by Marie Y. Philippe, Ph.D.

Corporate Vice President, Culture and Organizational Effectiveness
The Lifetime Healthcare Companies

Despite the progress around inclusion demonstrated by the increase in ethnic minority groups being represented in the higher echelons of corporate America in recent years, for many organizations, similar efforts have been slow to non-existent regarding the inclusion of openly gay individuals.

While it is commendable for twenty-one states and the District of Columbia to have adopted laws closer to the spirit of the proposed federal Employment Non-Discrimination Act (ENDA) by prohibiting employment discrimination based solely on sexual orientation, and twelve states and D.C. also prohibiting discrimination based on gender identity—organizations in these states and others may still not embrace equality for all in their work environment.

Compliance does not always imply embracement. The business case for inclusion applies for all differences. From limited recruitment of the best talent, to the loss of market growth opportunities due to a lack of human diversity embracement, your company can suffer.

Companies that truly pursue talent from all communities, including the gay community, have included most of the following practices.

What do your policies say?

Before even considering working for an organization, potential employees are savvy enough to search companies’ web sites and ask around. Does your employment equality statement include gender identity, for example—a sign that you make an effort to embrace employees beyond the standard “sexual orientation?” Does your policies and benefits summary specify, for example, adoption assistance equally for same-sex couples as heterosexual ones? Do you have a policy regarding individuals in gender transition?

How are employees educated about the rights of the gay community?

Do you regularly, and intentionally, present material to your employees to inform them about the company’s position on some of the relevant, critical issues or set up forums to discuss them with employees, gauging their opinion on gay marriage, for example? Training about gay equality is no longer limited to “the right thing to do,” but in truly engaging employees to think deeply about social justice and what it means in your work place.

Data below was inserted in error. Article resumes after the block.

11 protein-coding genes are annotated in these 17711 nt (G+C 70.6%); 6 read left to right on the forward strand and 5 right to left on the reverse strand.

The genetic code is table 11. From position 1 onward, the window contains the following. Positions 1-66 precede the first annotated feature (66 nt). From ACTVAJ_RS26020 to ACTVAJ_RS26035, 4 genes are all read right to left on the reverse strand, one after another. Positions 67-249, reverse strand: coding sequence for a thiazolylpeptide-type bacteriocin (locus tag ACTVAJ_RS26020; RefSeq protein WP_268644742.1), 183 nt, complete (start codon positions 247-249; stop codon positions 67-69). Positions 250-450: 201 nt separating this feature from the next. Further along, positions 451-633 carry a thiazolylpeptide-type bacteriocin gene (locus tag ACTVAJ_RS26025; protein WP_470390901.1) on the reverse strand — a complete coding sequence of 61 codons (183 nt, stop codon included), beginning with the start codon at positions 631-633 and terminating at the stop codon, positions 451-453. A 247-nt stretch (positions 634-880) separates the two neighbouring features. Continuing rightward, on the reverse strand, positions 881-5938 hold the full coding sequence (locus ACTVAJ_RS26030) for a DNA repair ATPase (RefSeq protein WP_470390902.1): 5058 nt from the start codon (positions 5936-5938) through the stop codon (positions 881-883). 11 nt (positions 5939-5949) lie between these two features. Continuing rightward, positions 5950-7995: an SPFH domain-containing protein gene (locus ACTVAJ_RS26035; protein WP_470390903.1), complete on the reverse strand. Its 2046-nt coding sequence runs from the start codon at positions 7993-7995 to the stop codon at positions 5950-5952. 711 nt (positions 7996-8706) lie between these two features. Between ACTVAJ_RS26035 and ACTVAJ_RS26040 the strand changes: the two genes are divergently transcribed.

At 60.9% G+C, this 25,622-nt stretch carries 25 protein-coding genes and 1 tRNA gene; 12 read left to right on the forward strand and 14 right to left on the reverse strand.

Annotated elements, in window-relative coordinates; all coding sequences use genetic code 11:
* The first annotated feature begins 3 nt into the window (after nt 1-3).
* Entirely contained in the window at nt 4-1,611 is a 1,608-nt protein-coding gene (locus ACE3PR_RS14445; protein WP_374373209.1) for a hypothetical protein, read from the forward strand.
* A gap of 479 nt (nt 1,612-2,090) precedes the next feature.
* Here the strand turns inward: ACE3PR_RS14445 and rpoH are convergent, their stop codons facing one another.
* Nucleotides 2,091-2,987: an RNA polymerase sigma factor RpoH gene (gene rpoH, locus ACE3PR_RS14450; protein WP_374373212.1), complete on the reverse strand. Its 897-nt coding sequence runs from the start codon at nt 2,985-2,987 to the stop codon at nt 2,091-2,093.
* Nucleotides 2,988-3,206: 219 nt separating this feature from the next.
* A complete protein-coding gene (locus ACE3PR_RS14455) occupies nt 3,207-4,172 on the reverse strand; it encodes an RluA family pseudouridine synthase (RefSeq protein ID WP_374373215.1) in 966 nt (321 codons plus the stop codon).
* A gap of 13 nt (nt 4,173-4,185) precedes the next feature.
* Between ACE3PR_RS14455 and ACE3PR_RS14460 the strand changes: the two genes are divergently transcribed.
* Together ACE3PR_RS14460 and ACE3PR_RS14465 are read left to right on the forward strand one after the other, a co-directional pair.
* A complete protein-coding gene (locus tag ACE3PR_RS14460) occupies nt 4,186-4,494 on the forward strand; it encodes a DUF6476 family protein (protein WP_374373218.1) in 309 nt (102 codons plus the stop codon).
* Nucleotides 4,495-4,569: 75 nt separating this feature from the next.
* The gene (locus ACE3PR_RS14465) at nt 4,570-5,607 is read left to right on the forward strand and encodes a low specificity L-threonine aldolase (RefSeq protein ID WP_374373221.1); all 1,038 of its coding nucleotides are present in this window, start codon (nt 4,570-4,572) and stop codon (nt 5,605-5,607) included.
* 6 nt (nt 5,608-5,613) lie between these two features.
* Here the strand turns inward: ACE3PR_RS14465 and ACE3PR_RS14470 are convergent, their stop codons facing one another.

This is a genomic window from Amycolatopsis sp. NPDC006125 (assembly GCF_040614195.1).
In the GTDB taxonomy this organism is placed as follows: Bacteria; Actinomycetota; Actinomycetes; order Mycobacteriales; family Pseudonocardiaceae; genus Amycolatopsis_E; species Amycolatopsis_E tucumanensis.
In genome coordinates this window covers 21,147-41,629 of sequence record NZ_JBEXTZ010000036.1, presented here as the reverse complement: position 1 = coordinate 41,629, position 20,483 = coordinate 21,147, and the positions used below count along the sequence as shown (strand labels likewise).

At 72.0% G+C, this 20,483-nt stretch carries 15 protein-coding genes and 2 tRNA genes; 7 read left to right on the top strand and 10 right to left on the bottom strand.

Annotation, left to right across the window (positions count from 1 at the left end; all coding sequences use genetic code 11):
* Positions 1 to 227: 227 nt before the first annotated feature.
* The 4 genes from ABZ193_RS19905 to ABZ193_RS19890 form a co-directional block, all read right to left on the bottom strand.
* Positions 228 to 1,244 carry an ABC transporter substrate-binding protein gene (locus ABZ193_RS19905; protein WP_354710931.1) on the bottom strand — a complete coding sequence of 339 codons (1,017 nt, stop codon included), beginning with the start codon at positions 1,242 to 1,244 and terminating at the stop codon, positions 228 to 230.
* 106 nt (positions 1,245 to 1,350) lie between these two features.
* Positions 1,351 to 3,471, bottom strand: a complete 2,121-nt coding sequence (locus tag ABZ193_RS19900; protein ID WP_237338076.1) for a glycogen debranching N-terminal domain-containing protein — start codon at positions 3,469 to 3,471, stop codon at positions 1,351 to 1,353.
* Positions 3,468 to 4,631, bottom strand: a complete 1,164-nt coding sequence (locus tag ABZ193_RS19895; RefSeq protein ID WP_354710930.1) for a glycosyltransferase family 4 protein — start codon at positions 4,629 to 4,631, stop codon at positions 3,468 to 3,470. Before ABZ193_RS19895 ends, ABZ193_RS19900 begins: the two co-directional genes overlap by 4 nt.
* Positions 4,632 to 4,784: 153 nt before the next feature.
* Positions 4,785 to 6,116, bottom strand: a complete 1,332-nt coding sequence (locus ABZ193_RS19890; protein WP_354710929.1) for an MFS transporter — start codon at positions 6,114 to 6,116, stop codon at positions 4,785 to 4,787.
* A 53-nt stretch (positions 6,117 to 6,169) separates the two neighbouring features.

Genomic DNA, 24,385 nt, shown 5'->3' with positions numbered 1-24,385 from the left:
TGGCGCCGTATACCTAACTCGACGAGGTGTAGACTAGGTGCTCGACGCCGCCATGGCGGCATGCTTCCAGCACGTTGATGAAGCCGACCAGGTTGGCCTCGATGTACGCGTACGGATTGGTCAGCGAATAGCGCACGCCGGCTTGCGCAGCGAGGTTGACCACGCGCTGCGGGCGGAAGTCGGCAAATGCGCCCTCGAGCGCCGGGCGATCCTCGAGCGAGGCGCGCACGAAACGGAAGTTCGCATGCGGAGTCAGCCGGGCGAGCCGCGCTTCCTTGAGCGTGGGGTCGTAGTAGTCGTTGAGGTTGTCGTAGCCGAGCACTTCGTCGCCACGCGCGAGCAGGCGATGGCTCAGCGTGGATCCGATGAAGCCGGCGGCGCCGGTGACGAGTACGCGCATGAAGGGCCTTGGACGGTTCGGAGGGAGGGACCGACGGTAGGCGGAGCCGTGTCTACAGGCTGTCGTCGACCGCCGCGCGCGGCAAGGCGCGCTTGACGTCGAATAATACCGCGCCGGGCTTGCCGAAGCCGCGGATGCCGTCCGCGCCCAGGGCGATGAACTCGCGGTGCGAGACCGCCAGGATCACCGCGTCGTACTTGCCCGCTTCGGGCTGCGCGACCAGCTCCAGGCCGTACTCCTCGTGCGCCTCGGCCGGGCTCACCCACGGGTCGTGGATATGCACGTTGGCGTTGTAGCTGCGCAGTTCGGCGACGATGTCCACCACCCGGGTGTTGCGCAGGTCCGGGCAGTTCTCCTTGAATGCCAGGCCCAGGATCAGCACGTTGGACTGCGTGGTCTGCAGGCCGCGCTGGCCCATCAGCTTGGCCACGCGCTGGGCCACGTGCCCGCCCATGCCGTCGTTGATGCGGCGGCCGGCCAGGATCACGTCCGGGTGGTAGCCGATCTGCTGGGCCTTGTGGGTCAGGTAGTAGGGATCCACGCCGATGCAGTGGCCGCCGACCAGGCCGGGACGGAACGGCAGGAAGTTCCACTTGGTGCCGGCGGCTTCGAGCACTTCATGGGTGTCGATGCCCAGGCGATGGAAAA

What role does your organization play in the gay community?

While an organization demonstrates financial accountability by sponsoring fundraising or educational events supporting the gay community, good citizenship is epitomized when openly-gay employees, in positions of corporate power, serve on various boards of community organizations and can represent your organization in a different capacity.

Do day-to-day practices ease the comfort of employees from the gay community?

The experience employees live day-in and day-out in the work environment plays a significant role in their retention rate. Employees who feel accepted and free to be who they are tend to act very similarly, regardless of their diversity dimensions. Are employees who are members of same-gender families comfortable displaying photos of their families at their work stations? Do their partners attend the Christmas parties and feel free to dance, as do heterosexual couples?

It takes more than good intentions, training, and policies to create the work environment that allows gay employees to blossom as individuals and as contributors to the success of your company. Take a look around and ask yourself, are we truly gay-friendly?

Marie Y. Philippe, Ph.D.

Marie Y. Philippe, Ph.D.

Corporate Vice President, Culture and Organizational Effectiveness
The Lifetime Healthcare Companies

Well known for her leadership contribution in corporate culture transformation through strategic diversity initiatives and organizational change management. She can be reached at [email protected].